Posts Tagged ‘Fire Protection Engineering’

by: Elizabeth Keller

 

Everyone is aware of the benefits of professional licensing for Fire Protection Engineers; however, few people consider the cost (time and money) for maintaining licensure.  Although the benefits far outweigh the costs, there is an opportunity for improvement in the licensing system that would greatly streamline license maintenance.

A professional engineer must meet the engineering licensure requirements in each state in which the professional engineer seeks to practice.  Most states allow licensure by comity if a professional engineer is already licensed in another state with requirements at least equal to those in the state in which licensure is being sought.  Fire Protection Engineers are always in demand and are increasingly crossing state lines and finding the need to be licensed not just in one state, but in many.  Sounds great, doesn’t it?

The issue is that most states require continuing education prior to the renewal of an engineering license.  Continuing education requirements are not uniform across the states and unlike the more streamlined comity application process, very few recognize the requirements for continuing education via comity.  Renewal periods range from annual to triennial, and the number of continuing education hours ranges from zero to thirty-six (36) or more per renewal period.  It is up to the licensee to keep track of their continuing education hours (also called professional development hours in some states) and to present a log of activities to the licensing board upon request.

Imagine being licensed in more than ten states.  No two of your licenses expire in the same month and different requirements must be satisfied for each.  How do you balance that?  Do you fulfill the requirements of the most demanding state and know that the others are then taken care of?  Unfortunately, it’s not that simple.

Not only do different states have different hour requirements, they also have specialty requirements, such as the need for “live” training, multiple categories for activities with specific limits on each category, and requirements for state specific courses in ethics and rules and regulations.  You could complete all of the continuing education activities required for one state, and still only be halfway to completion in another state.

So why are all of the requirements different?  Well, the simple answer is that’s just the way it is.  Professional licensing boards are all made up of representatives from the state they represent.  They are empowered by the laws of their state and they research, propose, and vote on amendments to their regulations on a state board basis.  Although one state may look at another’s process, there is no real crossover.

What about NCEES you ask?  The National Council of Examiners for Engineering and Surveying (NCEES) published model Continuing Professional Competency (CPC) Guidelines in 2008 for the use of state licensure boards in developing state specific requirements for continuing education.  Many pieces of the NCEES CPC guidelines can be found in state laws and regulation across the country, but boards can pick and choose the pieces that ultimately become incorporated.  If all states used the NCEES CPC guidelines, it would even the playing field and make complying with continuing education requirements a much simpler process.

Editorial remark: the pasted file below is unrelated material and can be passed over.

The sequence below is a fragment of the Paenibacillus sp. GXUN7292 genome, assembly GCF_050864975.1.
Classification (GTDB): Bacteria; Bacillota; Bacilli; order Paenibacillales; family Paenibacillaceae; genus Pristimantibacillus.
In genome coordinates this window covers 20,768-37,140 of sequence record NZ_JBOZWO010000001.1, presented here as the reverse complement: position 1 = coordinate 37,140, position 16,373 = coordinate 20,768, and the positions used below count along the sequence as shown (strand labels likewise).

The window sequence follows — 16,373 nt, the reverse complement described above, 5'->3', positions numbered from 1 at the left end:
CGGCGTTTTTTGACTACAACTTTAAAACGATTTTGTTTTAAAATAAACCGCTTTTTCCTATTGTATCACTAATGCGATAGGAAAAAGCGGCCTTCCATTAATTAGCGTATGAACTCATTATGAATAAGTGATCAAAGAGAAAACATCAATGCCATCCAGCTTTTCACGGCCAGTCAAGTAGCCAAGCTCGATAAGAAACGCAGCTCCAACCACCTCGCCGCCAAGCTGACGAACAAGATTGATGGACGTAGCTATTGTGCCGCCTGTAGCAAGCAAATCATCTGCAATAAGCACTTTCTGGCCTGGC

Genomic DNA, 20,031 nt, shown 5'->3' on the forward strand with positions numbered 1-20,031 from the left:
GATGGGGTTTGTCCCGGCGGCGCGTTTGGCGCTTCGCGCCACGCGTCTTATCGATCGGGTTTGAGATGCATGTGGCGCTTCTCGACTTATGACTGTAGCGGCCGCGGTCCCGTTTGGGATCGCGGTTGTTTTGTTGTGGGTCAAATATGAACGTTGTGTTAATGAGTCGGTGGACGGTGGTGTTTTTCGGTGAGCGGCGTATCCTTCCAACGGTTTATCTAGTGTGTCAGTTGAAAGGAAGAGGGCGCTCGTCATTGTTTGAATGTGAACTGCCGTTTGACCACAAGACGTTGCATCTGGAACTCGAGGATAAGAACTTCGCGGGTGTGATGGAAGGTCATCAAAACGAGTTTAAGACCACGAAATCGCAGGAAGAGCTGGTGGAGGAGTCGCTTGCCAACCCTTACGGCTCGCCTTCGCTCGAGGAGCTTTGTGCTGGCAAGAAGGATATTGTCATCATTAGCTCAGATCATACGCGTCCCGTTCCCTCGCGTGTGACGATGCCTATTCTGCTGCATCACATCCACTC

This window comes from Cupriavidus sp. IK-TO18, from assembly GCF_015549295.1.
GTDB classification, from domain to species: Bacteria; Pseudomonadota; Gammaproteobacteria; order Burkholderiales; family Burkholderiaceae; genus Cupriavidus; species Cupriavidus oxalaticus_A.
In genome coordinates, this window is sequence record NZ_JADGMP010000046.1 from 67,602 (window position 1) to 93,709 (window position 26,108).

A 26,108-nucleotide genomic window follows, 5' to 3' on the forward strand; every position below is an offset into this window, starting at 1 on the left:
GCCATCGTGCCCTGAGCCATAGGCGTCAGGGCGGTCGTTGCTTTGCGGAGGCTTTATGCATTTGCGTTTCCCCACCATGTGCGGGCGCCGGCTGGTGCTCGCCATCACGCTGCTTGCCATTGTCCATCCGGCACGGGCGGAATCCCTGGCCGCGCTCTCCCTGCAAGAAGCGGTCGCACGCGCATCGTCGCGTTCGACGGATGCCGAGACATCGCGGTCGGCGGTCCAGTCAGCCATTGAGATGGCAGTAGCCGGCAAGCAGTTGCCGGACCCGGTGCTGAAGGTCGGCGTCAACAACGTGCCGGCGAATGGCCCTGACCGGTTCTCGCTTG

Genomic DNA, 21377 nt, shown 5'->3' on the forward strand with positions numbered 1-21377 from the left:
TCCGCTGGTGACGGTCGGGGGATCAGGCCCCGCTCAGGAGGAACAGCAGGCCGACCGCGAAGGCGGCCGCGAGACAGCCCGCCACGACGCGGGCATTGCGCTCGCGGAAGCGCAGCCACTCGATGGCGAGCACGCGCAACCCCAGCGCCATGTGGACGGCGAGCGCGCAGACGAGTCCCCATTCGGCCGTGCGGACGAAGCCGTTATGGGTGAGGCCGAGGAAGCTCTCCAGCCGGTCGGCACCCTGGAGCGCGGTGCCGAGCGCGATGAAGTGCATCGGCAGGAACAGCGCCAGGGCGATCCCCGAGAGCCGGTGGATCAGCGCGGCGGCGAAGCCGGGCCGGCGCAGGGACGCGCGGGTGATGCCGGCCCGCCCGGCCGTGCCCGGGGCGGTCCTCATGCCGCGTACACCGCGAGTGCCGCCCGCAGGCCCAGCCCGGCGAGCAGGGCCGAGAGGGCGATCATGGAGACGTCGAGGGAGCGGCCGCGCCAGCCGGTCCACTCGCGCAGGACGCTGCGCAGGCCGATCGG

One idea that could easily streamline this process is a national licensing board for engineers.  Currently, NCEES plays a large role in the licensing of engineers for every state and every prospective engineer generally follows the same four major steps:

  1. Earn a degree from an ABET accredited engineering program.
  2. Pass the Fundamentals of Engineering (FE) exam.
  3. Gain acceptable work experience (typically a minimum of four years).
  4. Pass the Professional Engineer (PE) exam in the appropriate discipline.

What is the benefit to having each state manage application approval when a national council is really managing the application process?  Perhaps the benefit is in the details, but this is not certain.  This is a debate that has many sides and deserves more research.

Overall, the professional engineering licensure system could be well served by a reset and reboot.  As more states adopt continuing education requirements and more engineers cross state lines in the name of business, a better and better case can be made for the development of national guidelines and somewhere in the future, perhaps even a national licensure board.

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by: Nathan Pascale

 

When analyzing the effect of toxicants, there are a few trains of thought that we must consider. First, there are the biological effects. How does the human body process the harmful byproducts that are be produced during a fire and how effectively can it do so? This perspective looks exclusively from an organic point of view, only taking into account functions within the body. The second consideration is for behavioral influences. At a micro scale level, this could be linked to the biological effects as far as how the toxicants can debilitate the brain’s capacity to function normally. However, in taking a big picture point of view this can simply be defined as changes in an individual’s decision making and the actions they take as a result of the toxicants. Finally, in the grand scheme of a fire scenario, we can look at how these biological and behavioral variations can affect the overall tenability analysis of a particular building.